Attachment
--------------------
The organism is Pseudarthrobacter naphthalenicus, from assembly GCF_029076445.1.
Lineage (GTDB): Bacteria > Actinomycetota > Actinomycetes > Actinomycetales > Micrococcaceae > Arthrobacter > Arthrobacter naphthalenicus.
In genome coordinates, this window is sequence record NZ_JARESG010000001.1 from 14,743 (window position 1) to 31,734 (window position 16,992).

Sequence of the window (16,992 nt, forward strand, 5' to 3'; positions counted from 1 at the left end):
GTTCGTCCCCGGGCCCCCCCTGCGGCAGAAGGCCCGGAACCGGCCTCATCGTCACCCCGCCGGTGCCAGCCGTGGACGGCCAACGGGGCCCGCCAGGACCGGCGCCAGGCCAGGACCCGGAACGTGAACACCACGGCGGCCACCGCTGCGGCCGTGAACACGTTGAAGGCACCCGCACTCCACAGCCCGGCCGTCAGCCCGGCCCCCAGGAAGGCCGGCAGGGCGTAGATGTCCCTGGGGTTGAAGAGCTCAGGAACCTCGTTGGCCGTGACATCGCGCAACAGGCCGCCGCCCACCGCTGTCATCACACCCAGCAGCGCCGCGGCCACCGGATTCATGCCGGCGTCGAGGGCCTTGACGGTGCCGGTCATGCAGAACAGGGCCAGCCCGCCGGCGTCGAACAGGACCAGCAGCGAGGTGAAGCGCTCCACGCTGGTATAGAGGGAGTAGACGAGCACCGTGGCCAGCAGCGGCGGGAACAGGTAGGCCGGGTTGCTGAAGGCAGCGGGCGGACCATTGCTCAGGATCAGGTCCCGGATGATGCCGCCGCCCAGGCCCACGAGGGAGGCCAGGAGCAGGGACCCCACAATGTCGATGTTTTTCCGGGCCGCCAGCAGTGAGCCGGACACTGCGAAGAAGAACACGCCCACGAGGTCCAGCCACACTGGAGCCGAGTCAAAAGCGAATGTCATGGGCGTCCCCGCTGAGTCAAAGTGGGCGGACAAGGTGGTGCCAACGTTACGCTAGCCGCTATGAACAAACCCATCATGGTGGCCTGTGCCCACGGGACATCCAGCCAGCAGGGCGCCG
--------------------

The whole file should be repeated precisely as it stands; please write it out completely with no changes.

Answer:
The organism is Pseudarthrobacter naphthalenicus, from assembly GCF_029076445.1.
Lineage (GTDB): Bacteria > Actinomycetota > Actinomycetes > Actinomycetales > Micrococcaceae > Arthrobacter > Arthrobacter naphthalenicus.
In genome coordinates, this window is sequence record NZ_JARESG010000001.1 from 14,743 (window position 1) to 31,734 (window position 16,992).

Sequence of the window (16,992 nt, forward strand, 5' to 3'; positions counted from 1 at the left end):
GTTCGTCCCCGGGCCCCCCCTGCGGCAGAAGGCCCGGAACCGGCCTCATCGTCACCCCGCCGGTGCCAGCCGTGGACGGCCAACGGGGCCCGCCAGGACCGGCGCCAGGCCAGGACCCGGAACGTGAACACCACGGCGGCCACCGCTGCGGCCGTGAACACGTTGAAGGCACCCGCACTCCACAGCCCGGCCGTCAGCCCGGCCCCCAGGAAGGCCGGCAGGGCGTAGATGTCCCTGGGGTTGAAGAGCTCAGGAACCTCGTTGGCCGTGACATCGCGCAACAGGCCGCCGCCCACCGCTGTCATCACACCCAGCAGCGCCGCGGCCACCGGATTCATGCCGGCGTCGAGGGCCTTGACGGTGCCGGTCATGCAGAACAGGGCCAGCCCGCCGGCGTCGAACAGGACCAGCAGCGAGGTGAAGCGCTCCACGCTGGTATAGAGGGAGTAGACGAGCACCGTGGCCAGCAGCGGCGGGAACAGGTAGGCCGGGTTGCTGAAGGCAGCGGGCGGACCATTGCTCAGGATCAGGTCCCGGATGATGCCGCCGCCCAGGCCCACGAGGGAGGCCAGGAGCAGGGACCCCACAATGTCGATGTTTTTCCGGGCCGCCAGCAGTGAGCCGGACACTGCGAAGAAGAACACGCCCACGAGGTCCAGCCACACTGGAGCCGAGTCAAAAGCGAATGTCATGGGCGTCCCCGCTGAGTCAAAGTGGGCGGACAAGGTGGTGCCAACGTTACGCTAGCCGCTATGAACAAACCCATCATGGTGGCCTGTGCCCACGGGACATCCAGCCAGCAGGGCGCCG